November 18, 2021
Cancer is an increasing problem not just in the Middle East and North Africa (MENA) region but also globally, securing a significant place as the leading cause of death. It is a major public health problem that affects every country in the MENA region regardless of economic and social situation. Although the incidence of cancer in the region is still not popularly known, as per World Health Organization (WHO), the area may face alarming rates of various cancers in the coming decades. Some statistics in the MENA region also claim that the highest relative global increase of cancer in the Arab world might be due to multiple factors, including population aging, changes in cancer risk exposure, and improved cancer diagnostics. Since the global burden of cancer is disproportionately greater in low- and middle-income countries (LMICs), including countries in the MENA region, national cancer control strategies have been identified as essential tools for reducing and managing the growing burden of cancer in these countries.
Cancer-check Authorities in the MENA region
The development of National Cancer Control Plans (NCCPs) in these regions has been acknowledged as an essential policy intervention to cope with the current and future cancer burden. Cancer registration, defined as the systematic collection and analysis of tumor data, is an integral foundation of operationally successful NCCP. It varies immensely from country to country in the MENA region and faces varied challenges. However, according to the International Agency for Research on Cancer (IARC), population-based cancer registries (PBCRs) in LMICs have been developing moderately, which remains an unmet need as underinvestment and subsequent lack of human resources needs to get improved at a quick pace now. The limited capacity for cancer registration in the region is also due to political, social, and economic obstacles disproportionally affected by armed conflicts and ultimately halt cancer registration in those areas, especially Syria, Yemen, and Libya. Besides, the pandemic caused by novel coronavirus SARS-CoV-2 has affected registries’ operation and the attendance of its staff, slowing the already moderate pace.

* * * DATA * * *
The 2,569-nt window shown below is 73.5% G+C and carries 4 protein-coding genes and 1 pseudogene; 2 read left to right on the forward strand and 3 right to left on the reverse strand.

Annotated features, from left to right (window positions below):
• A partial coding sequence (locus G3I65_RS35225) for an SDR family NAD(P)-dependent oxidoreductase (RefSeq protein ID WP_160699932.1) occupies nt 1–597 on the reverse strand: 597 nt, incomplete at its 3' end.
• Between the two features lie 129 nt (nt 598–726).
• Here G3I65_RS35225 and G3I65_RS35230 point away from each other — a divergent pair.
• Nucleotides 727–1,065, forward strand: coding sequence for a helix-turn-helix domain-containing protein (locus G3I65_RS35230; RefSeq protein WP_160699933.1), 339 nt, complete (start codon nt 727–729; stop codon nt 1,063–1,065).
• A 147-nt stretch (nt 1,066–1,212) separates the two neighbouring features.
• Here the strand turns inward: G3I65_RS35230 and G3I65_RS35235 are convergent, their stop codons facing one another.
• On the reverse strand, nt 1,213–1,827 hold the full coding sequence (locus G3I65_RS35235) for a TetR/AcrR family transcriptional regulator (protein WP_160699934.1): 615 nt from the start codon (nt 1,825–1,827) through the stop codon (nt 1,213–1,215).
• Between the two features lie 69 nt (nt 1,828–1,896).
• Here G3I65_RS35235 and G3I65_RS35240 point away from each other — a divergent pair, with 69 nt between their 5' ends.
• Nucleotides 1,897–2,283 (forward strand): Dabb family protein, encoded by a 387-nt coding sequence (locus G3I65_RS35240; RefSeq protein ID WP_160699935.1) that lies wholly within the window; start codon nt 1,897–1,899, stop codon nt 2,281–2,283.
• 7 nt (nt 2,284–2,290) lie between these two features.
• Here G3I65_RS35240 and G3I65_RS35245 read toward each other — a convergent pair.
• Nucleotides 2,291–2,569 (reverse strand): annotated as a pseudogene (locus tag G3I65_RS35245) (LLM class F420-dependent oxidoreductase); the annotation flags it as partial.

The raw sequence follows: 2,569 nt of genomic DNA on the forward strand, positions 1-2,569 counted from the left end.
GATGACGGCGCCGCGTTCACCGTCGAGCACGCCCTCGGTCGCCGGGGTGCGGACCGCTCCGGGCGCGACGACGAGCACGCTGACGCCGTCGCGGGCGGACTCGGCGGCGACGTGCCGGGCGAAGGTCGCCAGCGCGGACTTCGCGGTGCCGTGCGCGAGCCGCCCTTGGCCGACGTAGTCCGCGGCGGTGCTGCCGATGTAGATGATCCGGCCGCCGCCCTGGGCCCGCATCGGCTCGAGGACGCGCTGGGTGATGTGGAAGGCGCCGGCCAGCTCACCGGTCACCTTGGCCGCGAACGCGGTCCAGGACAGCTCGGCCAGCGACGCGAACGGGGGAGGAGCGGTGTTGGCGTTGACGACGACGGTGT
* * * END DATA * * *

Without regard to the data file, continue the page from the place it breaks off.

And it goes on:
On the brighter side, the conduction of oncology clinical trials in MENA is on the rise. Of note, the number of active oncology clinical trials (Phase I–IV) has risen in recent years in MENA, from 47 trials in 2015 to 53 trials in 2020. Moreover, the MENA region has also realized the importance of a multilevel approach, involving collaboration between multiple stakeholders, including the pharmaceutical industry, regulators, government, and health care professionals.
Indication-specific growth in the MENA region
The burden of lung cancer in these countries is huge. Statistics predict a rise in incidence soon due to increased use of tobacco products, smoking and many others. The disparities in access to diagnostic tests and therapeutic interventions in the MENA region suggests that many countries in the region do not have access to clinical trials. Also, the estimated numbers of new lung cancer cases in the MENA region in 2018 were 79,887, with a 5-year relative survival rate of just 8%. The highest death percentages were observed in Morocco and Tunisia, whereas the lowest was in Yemen and Egypt. In conclusion, lung cancer incidence varies among the countries of the MENA region due to differences in smoking prevalence, access to certain diagnostic and therapeutic options
The good news is that the pathologic diagnosis of lung cancer is made in almost all cancer facilities in the MENA region. Testing for EGFR and ALK receptor tyrosine kinase (ALK) is performed on a send-out basis where the samples are sent to referral laboratories in the country or internationally.
Evolution in Treatment Paradigm
For surgical treatment of lung cancer, many trained oncologists have been recruited in the tertiary health care hospitals who deal with early-stage lung cancer with curative intent surgery. If we compare historical data, the MENA region has reflected an extensive improvement in the diagnosis process now. However, we do believe that there needs to be more work done in this segment. As far as access to radiation therapy is concerned, it varies among countries based on the available machines, the population, and the geographical distribution of the centers.
Considering the systemic therapies, the oncologists in the MENA region usually refer more to the National Comprehensive Cancer Network (NCCN) guidelines than to the European Society for Medical Oncology guidelines (ESMO) for the treatment of their patients. Standard chemotherapy agents such as platinum, taxanes, and pemetrexed are available throughout all the MENA regions; however, targeted therapy and immunotherapy availability is limited as the development is ongoing. Immune therapy using checkpoint inhibitors is used more frequently in the second-line treatment and less frequently in the first-line treatment, mainly for patients who are PD-L1–positive.